She was only persuaded to see an oncologist after being admitted to hospital with heart failure. Investigations revealed the cancer had spread to her liver and lungs.
Reeling from the news, Ella signed up for a stress management course at Maggie's Fife, to learn techniques such as meditation and mindfulness.
"It changed everything for me," says Ella. "Having to deal with cancer and decisions about treatments was making me so very anxious, but taking part in the stress management course has helped me to take a step forward, to cope with decisions better and to adopt a much more positive attitude.
"I was half way through the course when it was suggested I have a course of chemotherapy, and being in the stress management group helped me make that decision. In the stress management group all of us shared our problems and shed the odd tear."
Tomorrow is Stress Down Friday, supported by Maggie's Centres, which aims to help reduce stress levels in the workplace. It comes as The Priory Group releases the results of a new survey, which found more than half of people think their work is having an adverse effect on their mental wellbeing.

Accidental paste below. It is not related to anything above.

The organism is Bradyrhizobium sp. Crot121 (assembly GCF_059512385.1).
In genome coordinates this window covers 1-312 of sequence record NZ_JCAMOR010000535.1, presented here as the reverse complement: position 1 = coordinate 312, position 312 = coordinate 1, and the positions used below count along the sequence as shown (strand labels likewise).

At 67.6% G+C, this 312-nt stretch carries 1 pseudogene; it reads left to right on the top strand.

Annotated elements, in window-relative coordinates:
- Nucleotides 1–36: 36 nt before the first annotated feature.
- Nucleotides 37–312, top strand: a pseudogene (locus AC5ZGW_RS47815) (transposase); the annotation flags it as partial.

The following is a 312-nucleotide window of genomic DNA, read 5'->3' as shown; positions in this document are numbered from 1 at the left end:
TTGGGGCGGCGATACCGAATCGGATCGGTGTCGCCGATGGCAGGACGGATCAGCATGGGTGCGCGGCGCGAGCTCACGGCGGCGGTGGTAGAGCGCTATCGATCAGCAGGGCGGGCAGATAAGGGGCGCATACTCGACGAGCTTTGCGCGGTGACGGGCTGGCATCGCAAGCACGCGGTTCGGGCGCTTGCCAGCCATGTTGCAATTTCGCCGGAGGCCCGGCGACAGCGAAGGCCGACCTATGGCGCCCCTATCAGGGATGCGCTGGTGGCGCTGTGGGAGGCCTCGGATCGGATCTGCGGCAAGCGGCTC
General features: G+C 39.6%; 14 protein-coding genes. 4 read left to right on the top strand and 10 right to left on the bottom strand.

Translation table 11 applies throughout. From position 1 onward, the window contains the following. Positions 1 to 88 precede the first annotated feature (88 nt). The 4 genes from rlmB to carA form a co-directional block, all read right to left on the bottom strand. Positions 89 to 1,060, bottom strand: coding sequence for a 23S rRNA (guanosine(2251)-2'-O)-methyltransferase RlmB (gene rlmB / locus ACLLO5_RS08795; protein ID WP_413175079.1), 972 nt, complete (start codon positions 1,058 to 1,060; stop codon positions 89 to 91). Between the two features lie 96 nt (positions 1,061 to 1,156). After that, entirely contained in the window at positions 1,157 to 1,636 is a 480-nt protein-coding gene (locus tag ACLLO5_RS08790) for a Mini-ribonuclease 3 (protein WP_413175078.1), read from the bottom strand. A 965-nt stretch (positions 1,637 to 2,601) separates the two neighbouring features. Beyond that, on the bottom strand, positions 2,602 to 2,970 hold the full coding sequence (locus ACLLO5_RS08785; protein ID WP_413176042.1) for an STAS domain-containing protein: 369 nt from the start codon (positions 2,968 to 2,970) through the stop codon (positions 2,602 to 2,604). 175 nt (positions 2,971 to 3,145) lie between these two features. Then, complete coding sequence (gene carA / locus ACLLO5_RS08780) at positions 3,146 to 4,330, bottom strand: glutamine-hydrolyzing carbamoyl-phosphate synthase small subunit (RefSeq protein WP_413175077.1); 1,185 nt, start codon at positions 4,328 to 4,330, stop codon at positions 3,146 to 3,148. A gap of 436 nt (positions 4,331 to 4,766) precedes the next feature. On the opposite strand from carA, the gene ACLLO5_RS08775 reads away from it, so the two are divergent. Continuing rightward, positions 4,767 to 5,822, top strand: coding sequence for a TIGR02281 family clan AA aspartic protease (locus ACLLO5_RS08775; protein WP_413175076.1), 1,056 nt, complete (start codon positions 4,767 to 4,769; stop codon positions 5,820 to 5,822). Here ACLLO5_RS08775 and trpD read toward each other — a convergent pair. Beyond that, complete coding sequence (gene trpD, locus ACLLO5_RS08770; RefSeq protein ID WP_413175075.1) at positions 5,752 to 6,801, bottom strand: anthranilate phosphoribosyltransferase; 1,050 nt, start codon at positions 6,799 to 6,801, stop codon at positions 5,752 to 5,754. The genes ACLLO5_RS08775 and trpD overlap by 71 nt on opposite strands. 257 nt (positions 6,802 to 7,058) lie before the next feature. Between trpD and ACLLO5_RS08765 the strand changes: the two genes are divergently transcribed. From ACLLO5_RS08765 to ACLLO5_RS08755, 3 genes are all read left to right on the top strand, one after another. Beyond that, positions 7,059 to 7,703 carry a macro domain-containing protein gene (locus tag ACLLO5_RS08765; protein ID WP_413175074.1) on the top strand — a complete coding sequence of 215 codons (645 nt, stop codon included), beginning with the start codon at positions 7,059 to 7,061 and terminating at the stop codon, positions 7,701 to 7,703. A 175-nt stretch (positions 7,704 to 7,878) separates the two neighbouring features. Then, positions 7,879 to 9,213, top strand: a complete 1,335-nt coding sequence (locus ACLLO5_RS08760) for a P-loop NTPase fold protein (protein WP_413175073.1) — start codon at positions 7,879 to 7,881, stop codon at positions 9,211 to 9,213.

Maggie's chief executive Laura Lee says: "At Maggie's we give expert support and stress management workshops to provide the skills to cope with the enormity of cancer.
Stress, however, is something we recognise as an issue facing a lot of people, an issue that can really affected health and wellbeing."
So how can we all reduce our stress levels? Dr Elspeth Salter, clinical psychologist and head of Maggie's Centre Fife, says the workshops teach techniques helpful for dealing with the stresses of daily life. They help participants think about breathing, muscle tension and the role of the mind in stress: "Sometimes we can be very critical of ourselves, or create difficult pictures in our heads of ourselves as not being able to manage difficult situations." Positive visualisations can counter this.
Advising someone to "take a deep breath" might make matters worse. Tension can cause "over-breathing", when levels of oxygen in the blood stream get out of balance. Relaxing the shoulders and releasing a long out-breath can help redress the balance.
"That old-fashioned phrase 'a sigh of relief' tells you something," says Dr Salter. "The brain is monitoring what's happening in the body and looking for indications that it needs to react to danger, such as muscle tension and rapid and shallow breathing. If the brain registers a nice steady sigh of relief – the shoulders drop, the chest opens – it sees you as able to cope."
Another aim of the course is to help people give themselves permission to cry. "Tears are full of the stress hormone cortisol, which impacts on our ability to remember, organise and prioritise things, so it is good for us to cry," says Salter. Crying often leaves us ready to sleep because of the loss of all that cortisol.
"It's almost like we have an inner thermometer and it gets hotter and hotter," concludes Dr Salter. "The breathing and the tears are about reducing the temperature down to a manageable level."